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Vulture funds

Finance Minister says it's up to PTSB if it wants to appear before the finance committee over loan sale

Last month, PTSB sold its controversial Project Glas loan portfolio to an affiliate of the so-called vulture fund Lone Star for around €1.3 billion.

FINANCE MINISTER PASCHAL Donohoe said whether Permanent TSB officials appear before the Oireachtas Finance Committee “is a matter for them”. 

Sinn Féin’s finance spokesperson Pearse Doherty said PTSB bank bosses, as well as those impacted by this summer’s mortgage loan book sale, will be invited to appear before the committee. 

The minister told today that PTSB bankers have already appeared before the committee in the past and said “it is a matter for them” whether they want to go back into that committee or not. 

He added that he would encourage all banks to engage with the Oireachtas committee system.

Project Glas

Last month, PTSB sold its controversial Project Glas loan portfolio to an affiliate of the so-called vulture fund Lone Star for around €1.3 billion.

The portfolio contains 10,700 home loans, which the bank has dubbed as “non-performing loans”.

A total of 7,400 are owner-occupier mortgages, while 3,300 are buy-to-let properties.

The sale to Start Mortgages – Lone Star’s affiliate – has been criticised by the Irish Mortgage Holders Organisation, Fianna Fáil and Minister for Transport, Tourism and Sport Shane Ross.

Since the sale, a number of homeowners have spoken out about being shocked they were sold on. Many customers state they were engaging with PTSB, and were not in large-scale arrears. 

When asked if he was concerned about the numerous individual cases emerging of mortgage holders who maintain they were engaging with the bank and were not in large-scale arrears, some not being in arrears at all, the minister said:

“In relation to individual elements of the loan book sale I am not in a position to be able to comment on every individual customer that might be affected by it.”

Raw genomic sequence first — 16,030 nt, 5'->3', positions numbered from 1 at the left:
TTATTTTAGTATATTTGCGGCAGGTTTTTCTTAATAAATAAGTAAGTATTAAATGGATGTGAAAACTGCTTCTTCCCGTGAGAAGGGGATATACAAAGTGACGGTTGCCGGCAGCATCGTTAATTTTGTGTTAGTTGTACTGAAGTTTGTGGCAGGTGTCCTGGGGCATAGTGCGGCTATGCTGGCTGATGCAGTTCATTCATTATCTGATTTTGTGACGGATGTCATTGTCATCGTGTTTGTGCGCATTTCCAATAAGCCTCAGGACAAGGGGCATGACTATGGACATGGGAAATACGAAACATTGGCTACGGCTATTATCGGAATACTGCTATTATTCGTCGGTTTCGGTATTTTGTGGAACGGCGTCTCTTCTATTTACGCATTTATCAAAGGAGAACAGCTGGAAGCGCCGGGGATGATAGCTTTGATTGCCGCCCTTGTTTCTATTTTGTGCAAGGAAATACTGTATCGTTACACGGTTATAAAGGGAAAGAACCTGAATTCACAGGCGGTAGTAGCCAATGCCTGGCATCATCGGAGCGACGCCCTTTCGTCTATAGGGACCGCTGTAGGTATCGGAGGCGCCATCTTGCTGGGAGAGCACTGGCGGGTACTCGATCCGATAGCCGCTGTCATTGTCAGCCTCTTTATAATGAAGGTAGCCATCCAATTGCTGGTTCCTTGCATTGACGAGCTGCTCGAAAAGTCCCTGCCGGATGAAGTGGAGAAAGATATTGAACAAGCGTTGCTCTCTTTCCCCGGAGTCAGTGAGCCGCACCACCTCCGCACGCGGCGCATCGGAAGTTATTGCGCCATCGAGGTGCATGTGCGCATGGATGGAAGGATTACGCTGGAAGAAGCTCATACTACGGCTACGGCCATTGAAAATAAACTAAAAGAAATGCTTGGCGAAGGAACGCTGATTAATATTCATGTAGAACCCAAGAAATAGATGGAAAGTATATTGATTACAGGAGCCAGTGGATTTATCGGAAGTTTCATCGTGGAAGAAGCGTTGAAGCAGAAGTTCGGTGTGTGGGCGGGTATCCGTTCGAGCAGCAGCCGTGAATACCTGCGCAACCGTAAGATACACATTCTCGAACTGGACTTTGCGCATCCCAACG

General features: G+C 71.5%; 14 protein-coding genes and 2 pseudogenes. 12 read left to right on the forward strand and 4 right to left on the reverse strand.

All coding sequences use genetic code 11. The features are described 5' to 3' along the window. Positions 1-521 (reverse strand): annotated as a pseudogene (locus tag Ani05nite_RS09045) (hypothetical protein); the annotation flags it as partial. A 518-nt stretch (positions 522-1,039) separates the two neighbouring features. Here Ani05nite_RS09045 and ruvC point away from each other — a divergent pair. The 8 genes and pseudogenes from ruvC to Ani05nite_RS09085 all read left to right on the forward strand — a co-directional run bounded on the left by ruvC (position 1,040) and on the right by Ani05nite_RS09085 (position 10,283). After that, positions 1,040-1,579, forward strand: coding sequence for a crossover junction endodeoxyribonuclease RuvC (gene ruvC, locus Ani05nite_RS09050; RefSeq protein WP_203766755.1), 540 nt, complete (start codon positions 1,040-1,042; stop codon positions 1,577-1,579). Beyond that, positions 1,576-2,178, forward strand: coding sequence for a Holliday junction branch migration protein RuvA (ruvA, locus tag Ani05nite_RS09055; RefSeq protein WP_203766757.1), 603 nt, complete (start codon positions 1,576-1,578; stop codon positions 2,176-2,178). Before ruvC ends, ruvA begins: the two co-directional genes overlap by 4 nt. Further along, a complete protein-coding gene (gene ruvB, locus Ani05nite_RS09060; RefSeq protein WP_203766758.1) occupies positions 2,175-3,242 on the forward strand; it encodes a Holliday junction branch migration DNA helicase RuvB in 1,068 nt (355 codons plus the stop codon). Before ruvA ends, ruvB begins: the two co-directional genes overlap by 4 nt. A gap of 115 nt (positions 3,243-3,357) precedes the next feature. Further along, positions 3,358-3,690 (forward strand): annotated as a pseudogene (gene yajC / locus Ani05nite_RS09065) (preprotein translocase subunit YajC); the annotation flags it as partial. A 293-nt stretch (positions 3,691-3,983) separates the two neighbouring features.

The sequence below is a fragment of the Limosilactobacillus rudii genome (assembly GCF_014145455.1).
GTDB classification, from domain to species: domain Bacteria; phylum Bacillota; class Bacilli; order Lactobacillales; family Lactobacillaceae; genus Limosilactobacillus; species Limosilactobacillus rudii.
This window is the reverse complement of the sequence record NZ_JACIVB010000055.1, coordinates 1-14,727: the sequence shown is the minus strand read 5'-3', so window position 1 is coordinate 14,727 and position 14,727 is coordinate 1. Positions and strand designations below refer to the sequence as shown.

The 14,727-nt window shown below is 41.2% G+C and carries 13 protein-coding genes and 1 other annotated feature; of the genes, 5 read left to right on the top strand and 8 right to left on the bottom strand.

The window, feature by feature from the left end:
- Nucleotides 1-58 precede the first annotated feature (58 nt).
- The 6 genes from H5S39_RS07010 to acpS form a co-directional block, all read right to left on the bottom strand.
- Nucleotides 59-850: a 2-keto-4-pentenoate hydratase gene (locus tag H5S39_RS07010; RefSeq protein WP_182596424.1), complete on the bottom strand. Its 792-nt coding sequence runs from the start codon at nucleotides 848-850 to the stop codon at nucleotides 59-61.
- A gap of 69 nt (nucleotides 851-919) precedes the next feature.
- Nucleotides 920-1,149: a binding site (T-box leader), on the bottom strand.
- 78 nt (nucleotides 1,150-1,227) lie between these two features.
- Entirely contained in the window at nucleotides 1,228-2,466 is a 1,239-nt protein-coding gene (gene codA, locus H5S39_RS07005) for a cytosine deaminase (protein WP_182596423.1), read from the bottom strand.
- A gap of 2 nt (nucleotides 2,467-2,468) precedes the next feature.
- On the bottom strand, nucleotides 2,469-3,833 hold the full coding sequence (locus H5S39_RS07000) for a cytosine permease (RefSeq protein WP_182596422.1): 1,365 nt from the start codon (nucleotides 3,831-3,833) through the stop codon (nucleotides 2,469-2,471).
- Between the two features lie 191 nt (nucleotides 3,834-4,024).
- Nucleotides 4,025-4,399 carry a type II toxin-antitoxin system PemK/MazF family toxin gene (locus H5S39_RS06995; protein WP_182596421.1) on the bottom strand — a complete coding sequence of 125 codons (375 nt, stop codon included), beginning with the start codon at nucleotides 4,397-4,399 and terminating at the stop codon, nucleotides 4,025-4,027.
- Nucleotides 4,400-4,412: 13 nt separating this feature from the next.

He said PTSB has outlined to him that it will and has engaged with everybody affected by the sale. 

0416 Paschal Donohue_90553253 Minister for Finance and Public Expenditure and Reform, Paschal Donohoe. Sam Boal Sam Boal

Donohoe said the “very high level of non-performing loans within PTSB is a matter that has to be dealt with” or it will face “real challenges” in the future.

The finance minister said he is committed to ensuring that a “high level” of protections remain in place for the consumer, adding that he has had a lot of contact with Fianna Fáil’s finance spokesperson Michael McGrath to ensure the safe passage of his legislation which sets out to regulate vulture funds.

He said the review of the code of conduct for banks on mortgage arrears is close to completion, adding that it will be delivered to him “imminently”.

If the high level of non-performing loans is not dealt with, “we won’t be able to make progress in ensuring we have more attractive interest rates”, said the minister .

Managing risks

The Governor of the Central Bank Philip Lane said today that the sale of non-performing loans can help protect the financial system, telling RTÉ News at One that “there is a role for loan sales in terms of managing risks”.  Equally, the Central Bank said it must ensure that no matter who owns the loans, the same level of protections apply, he said.  

Earlier this summer, Transport Minister Shane Ross said in an interview with that he thought it was a cynical move by PTSB, which is 75% State owned, to make the sale when the Dáil was in recess.

He also said the relationship between a State-owned bank and the government needs to be looked at, adding that the government must have more of a say in large-scale loan book sales of this type.

A number of politicians have said their offices have been inundated with calls from people who are not in arrears, yet have found their bank has sold on their loans.

Fianna Fáil senator Lorraine Clifford Lee said she has taken calls from constituents who are not in arrears, never were in arrears, who do not have any linked mortgages in arrears, yet have had their mortgages sold on by PTSB to the vulture fund.

“They are absolutely baffled, there are people in that bundle and they should be taken out and the minister really needs to make comment on those people,” she said.

A recent statement on the loan sale from the Department of Finance states:

There are a number of supports available for those in mortgage arrears through various services/organisations, including the Abhaile Scheme and the Insolvency Service of Ireland (ISI). 
The government encourages those are experiencing mortgage difficulty to seek assistance by engaging with their creditors at the earliest stage possible. 

The statement goes on to say that the minister does not have a role to play in loan book sales, even in the case where the bank is 75% owned by the taxpayer.

“It should be noted that decisions in respect of loan book sales are the responsibility of the Board and management of PTSB. Under the terms of the Relationship Framework, which is a legally binding agreement between the Minister for Finance and PTSB, loan sales do not require the Minister’s consent.

“In fact, the Relationship Framework specifically prevents the Minister from interfering in actions that the bank must take to meet its regulatory requirements.”

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